Pride of Place

Following the successful Hanukkah event at of Or Chayim and A Wider Bridge, Israeli newspaper Ha’aretz highlights the work of Or Chayim, a monthly Shabbat gathering in New York that aims to offer a ‘unique traditional and Orthodox space’ for members of the community proves unexpectedly popular.

10606237_693021243237_5387027521747342241_nWhen Oliver Rosenberg (in the photo) moved back to New York last February, after a year-and-a-half hiatus in Los Angeles, he immediately got to work on two startups. The first was Prealth, a mobile app that allows consumers to compare costs of doctors’ visits and offers helpful health-care information. The second was Or Chayim, an independent monthly minyan (prayer quorum) for traditional and Orthodox lesbian, gay, bisexual and transgender Jews, which concluded the year with a special Shabbat Hanukkah celebration last Friday, co-led by Arthur Slepian and Tyler Gregory from A Wider Bridge, and Shai Doitsh and Anat Nir from The Aguda, Israel’s National LGBT Task Force.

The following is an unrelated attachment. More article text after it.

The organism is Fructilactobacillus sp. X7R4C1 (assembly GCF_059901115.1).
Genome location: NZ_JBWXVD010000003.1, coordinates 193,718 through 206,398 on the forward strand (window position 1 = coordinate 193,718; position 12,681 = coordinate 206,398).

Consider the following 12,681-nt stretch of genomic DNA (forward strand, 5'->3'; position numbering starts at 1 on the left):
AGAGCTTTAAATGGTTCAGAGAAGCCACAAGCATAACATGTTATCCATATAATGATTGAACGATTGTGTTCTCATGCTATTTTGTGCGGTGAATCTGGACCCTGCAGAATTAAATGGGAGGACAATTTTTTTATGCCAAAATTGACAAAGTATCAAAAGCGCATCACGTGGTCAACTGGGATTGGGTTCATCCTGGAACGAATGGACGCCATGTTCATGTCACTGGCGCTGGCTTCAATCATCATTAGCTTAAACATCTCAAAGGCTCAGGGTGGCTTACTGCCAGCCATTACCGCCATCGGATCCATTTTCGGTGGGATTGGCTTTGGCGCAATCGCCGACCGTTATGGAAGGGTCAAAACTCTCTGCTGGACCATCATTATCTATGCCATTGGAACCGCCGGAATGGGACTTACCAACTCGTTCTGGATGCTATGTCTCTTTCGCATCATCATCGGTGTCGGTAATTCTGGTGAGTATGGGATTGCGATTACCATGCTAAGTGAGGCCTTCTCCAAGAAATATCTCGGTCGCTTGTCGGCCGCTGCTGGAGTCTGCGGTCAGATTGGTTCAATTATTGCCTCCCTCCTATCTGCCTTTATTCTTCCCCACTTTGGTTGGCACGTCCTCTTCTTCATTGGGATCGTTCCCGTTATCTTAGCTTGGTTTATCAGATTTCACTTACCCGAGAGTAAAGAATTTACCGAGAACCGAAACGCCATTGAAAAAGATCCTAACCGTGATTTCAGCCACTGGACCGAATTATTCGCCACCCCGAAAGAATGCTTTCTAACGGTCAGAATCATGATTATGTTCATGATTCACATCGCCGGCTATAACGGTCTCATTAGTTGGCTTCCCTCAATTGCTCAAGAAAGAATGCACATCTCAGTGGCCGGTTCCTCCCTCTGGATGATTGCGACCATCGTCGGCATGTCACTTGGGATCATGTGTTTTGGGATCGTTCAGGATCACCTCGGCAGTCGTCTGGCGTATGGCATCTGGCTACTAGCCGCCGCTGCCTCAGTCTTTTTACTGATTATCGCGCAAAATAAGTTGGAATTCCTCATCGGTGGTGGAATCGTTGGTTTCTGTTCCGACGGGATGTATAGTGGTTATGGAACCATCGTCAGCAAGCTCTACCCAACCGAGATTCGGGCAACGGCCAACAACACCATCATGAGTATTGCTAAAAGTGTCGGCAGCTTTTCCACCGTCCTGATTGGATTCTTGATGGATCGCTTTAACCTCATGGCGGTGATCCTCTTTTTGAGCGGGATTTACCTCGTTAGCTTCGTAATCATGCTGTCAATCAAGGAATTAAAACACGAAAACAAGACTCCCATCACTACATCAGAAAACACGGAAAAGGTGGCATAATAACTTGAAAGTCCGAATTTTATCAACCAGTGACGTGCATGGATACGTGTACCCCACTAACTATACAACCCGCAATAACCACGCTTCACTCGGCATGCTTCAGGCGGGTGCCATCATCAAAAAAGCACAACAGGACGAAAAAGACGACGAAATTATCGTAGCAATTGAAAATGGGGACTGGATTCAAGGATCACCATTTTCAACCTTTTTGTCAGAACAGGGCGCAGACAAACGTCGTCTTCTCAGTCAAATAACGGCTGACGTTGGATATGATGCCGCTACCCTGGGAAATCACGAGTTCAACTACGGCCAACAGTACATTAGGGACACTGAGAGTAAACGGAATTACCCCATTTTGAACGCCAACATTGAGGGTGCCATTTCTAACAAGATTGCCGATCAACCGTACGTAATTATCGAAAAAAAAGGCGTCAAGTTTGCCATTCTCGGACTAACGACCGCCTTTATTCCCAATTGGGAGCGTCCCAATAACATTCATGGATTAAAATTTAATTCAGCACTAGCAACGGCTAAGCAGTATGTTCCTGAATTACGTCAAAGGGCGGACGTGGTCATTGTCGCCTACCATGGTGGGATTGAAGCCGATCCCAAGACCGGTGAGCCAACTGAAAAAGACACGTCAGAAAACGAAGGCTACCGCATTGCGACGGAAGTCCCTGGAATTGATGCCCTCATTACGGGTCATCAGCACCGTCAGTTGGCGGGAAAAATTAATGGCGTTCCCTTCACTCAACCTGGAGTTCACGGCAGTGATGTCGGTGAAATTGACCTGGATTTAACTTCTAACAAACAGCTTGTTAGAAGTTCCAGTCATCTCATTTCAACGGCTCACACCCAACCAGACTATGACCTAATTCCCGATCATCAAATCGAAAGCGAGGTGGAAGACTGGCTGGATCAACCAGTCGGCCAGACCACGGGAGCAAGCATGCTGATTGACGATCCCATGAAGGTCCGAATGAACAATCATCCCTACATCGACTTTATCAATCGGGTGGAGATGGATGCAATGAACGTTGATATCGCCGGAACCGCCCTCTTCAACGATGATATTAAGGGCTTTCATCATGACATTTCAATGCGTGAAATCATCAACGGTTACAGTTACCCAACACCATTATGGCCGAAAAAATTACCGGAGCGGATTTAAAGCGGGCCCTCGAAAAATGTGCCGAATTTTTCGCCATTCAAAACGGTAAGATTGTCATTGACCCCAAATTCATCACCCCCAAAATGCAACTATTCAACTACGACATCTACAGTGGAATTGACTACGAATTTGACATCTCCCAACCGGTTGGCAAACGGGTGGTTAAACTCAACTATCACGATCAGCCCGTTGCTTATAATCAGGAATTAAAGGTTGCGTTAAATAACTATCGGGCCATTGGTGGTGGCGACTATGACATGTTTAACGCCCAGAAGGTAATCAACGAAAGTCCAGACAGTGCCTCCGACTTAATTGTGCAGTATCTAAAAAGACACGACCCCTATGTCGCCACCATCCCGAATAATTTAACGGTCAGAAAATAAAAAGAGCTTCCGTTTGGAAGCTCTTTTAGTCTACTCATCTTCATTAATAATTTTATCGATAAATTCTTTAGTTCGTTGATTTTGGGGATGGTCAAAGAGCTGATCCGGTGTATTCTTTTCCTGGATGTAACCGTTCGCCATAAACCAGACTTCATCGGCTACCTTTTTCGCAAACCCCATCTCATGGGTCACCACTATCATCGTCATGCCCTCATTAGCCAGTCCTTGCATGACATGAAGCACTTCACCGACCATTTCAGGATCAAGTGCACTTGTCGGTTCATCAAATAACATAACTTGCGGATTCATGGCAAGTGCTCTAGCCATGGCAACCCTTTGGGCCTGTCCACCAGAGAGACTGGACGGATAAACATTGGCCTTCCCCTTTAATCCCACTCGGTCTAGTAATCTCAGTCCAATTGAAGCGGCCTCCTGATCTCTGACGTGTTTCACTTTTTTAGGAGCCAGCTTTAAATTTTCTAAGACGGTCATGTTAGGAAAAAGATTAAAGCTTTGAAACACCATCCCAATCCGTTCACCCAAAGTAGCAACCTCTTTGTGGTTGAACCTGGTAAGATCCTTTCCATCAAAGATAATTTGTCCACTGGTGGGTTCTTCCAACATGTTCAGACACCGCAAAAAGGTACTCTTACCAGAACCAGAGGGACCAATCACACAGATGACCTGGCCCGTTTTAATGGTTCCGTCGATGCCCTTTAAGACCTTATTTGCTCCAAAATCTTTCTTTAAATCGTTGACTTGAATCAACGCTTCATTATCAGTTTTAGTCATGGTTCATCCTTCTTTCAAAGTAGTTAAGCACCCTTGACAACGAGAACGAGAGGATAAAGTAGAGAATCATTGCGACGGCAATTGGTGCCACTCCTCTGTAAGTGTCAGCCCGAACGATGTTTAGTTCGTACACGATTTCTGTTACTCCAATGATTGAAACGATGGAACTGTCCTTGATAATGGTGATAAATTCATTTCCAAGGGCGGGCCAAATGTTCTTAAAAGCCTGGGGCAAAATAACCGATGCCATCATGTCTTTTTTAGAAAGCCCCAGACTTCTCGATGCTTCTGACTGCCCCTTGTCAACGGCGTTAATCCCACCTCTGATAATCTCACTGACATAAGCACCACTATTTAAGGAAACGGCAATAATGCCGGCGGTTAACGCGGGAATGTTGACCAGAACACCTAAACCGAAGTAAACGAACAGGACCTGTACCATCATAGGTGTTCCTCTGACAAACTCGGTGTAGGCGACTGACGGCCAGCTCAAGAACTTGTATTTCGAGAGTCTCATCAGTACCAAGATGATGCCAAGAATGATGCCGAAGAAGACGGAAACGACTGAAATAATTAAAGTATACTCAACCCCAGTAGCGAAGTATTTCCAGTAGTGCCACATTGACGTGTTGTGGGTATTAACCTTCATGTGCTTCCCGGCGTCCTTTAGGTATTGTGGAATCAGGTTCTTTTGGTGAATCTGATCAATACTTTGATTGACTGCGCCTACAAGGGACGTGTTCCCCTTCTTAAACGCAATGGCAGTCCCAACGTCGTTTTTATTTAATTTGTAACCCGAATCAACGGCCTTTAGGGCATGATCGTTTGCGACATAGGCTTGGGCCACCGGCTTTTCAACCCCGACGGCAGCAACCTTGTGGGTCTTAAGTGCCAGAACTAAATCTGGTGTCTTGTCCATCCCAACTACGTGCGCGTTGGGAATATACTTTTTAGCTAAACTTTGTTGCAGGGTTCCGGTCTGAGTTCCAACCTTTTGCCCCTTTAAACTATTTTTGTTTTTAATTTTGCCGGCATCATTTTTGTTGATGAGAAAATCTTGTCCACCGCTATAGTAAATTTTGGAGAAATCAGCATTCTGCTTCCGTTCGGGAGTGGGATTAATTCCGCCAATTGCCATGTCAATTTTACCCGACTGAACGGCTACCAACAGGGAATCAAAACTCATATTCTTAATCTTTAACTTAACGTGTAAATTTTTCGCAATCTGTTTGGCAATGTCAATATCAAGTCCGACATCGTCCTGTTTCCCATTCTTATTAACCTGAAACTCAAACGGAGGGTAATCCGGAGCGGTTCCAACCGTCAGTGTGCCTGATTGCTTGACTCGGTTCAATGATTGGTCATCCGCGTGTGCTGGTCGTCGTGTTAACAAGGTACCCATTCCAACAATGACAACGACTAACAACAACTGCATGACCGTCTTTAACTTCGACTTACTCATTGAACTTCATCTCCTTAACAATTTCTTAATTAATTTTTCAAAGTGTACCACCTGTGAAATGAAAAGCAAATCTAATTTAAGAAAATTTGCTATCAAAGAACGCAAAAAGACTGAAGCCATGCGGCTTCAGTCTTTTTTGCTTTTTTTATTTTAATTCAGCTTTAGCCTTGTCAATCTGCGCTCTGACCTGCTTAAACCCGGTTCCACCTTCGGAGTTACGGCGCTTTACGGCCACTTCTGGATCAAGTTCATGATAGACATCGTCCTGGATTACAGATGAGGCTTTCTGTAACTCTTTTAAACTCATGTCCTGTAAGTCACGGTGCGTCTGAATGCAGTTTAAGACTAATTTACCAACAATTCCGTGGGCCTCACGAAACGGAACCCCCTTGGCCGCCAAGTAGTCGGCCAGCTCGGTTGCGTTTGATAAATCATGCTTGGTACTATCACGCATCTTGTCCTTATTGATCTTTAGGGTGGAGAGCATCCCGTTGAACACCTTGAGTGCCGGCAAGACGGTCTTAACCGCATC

For Or Chayim’s first event in February, which he advertised on social media, Rosenberg said he hoped for about two dozen attendees. Instead, more than 50 people showed up in the events room of his apartment building on the Upper West Side, where the minyan continues to gather. Each month, Or Chayim consistently attracts between 50-75 participants, who daven a traditional service and then nosh on cholent and kugel, followed by a kosher catered dinner.

“I don’t really know what the magic ingredient is but I feel like he found it,” said Jared Arader, a regular attendee, of the community that has been created by Rosenberg.

More than 200 people have attended Or Chayim Shabbat events to date, and the group boasts over 400 followers on social media. The popularity of the minyan suggests that Rosenberg has tapped into an under-served niche in the city’s Jewish community, which has surprised even him.

“I’m shocked by how successful it’s been,” he told Haaretz.

The past decade has seen extraordinary progress in LGBT inclusion in the American Jewish community, mirroring increasingly widespread acceptance in the country. Reform and Reconstructionist synagogues have led the way, with the Conservative movement coming around in recent years as well. Though the insular world of the ultra-Orthodox remains largely impenetrable to this momentum, some modern Orthodox communities have taken steps to open the door to LGBT individuals.

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